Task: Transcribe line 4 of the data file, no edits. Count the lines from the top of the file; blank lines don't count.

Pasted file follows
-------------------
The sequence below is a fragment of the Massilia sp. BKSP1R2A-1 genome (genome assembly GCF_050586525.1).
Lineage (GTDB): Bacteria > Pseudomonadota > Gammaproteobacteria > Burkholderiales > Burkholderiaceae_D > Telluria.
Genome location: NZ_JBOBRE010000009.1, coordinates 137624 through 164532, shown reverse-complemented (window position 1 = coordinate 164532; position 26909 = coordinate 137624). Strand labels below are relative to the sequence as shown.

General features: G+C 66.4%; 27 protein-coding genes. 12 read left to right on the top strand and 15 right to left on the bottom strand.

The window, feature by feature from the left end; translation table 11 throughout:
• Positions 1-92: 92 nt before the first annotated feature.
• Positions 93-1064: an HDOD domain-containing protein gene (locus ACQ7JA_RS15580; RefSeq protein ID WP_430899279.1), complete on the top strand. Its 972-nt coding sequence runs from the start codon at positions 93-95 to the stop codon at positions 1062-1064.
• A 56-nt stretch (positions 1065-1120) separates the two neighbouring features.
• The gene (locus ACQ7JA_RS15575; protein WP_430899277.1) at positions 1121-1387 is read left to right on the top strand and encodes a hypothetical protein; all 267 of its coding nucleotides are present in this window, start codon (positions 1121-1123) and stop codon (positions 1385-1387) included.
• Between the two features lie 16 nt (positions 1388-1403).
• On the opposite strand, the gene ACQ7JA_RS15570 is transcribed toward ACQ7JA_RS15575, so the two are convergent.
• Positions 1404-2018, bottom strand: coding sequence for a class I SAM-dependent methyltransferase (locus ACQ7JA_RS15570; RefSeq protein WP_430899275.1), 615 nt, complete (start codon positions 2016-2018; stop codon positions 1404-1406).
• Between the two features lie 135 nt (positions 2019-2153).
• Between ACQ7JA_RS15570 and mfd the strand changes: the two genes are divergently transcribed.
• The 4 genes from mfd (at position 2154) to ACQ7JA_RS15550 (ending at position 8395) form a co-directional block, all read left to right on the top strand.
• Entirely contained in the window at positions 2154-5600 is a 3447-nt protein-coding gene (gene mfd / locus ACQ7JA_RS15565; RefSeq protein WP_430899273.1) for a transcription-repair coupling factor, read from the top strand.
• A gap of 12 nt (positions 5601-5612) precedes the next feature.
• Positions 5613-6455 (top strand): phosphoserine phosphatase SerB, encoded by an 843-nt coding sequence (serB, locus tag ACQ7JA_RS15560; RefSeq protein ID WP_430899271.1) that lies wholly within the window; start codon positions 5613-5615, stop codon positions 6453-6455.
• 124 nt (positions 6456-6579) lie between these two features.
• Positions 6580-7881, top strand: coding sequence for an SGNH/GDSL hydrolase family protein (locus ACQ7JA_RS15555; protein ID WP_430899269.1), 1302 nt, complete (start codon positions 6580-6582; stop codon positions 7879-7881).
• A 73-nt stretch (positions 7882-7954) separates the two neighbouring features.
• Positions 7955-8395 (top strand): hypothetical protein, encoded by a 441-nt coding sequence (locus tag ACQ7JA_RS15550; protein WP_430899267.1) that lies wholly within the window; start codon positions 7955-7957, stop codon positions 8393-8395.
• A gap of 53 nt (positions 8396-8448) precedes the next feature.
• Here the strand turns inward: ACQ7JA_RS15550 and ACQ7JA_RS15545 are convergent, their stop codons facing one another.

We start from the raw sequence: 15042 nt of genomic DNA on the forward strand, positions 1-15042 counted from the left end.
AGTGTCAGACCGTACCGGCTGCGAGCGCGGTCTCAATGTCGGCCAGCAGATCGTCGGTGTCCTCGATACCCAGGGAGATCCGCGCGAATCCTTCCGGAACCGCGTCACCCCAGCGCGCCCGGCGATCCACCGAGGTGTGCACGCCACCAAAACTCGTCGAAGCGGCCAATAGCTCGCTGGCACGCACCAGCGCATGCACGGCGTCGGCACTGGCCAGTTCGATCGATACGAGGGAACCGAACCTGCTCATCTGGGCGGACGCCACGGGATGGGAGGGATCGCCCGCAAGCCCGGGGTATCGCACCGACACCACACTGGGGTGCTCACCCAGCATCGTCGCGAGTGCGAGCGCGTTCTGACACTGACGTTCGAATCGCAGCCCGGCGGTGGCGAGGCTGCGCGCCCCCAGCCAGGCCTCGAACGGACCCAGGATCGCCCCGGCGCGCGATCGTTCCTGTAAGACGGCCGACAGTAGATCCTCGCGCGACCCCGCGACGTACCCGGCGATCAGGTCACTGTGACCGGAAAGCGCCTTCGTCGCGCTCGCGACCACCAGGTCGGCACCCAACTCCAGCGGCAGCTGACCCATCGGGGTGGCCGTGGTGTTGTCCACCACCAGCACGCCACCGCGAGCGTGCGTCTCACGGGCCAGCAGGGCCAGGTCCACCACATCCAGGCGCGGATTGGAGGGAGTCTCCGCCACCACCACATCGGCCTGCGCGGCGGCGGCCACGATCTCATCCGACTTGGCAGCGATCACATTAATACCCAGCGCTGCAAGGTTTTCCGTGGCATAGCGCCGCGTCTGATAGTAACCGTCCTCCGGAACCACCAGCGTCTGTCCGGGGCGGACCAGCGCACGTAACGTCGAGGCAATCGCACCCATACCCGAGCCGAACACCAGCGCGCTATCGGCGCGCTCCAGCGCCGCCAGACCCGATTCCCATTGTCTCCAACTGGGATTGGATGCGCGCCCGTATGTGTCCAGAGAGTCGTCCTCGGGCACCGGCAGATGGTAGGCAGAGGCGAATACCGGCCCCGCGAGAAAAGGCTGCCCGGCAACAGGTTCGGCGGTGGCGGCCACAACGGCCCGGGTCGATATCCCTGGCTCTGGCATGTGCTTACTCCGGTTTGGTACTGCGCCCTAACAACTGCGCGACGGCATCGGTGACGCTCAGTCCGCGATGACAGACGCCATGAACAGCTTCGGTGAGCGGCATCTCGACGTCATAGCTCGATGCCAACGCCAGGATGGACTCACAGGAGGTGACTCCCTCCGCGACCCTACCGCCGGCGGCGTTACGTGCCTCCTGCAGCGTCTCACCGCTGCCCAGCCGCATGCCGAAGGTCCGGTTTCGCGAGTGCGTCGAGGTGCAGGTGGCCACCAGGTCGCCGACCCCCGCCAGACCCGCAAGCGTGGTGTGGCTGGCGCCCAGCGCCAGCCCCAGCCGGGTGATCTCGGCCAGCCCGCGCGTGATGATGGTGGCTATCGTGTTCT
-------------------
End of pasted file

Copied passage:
General features: G+C 66.4%; 27 protein-coding genes. 12 read left to right on the top strand and 15 right to left on the bottom strand.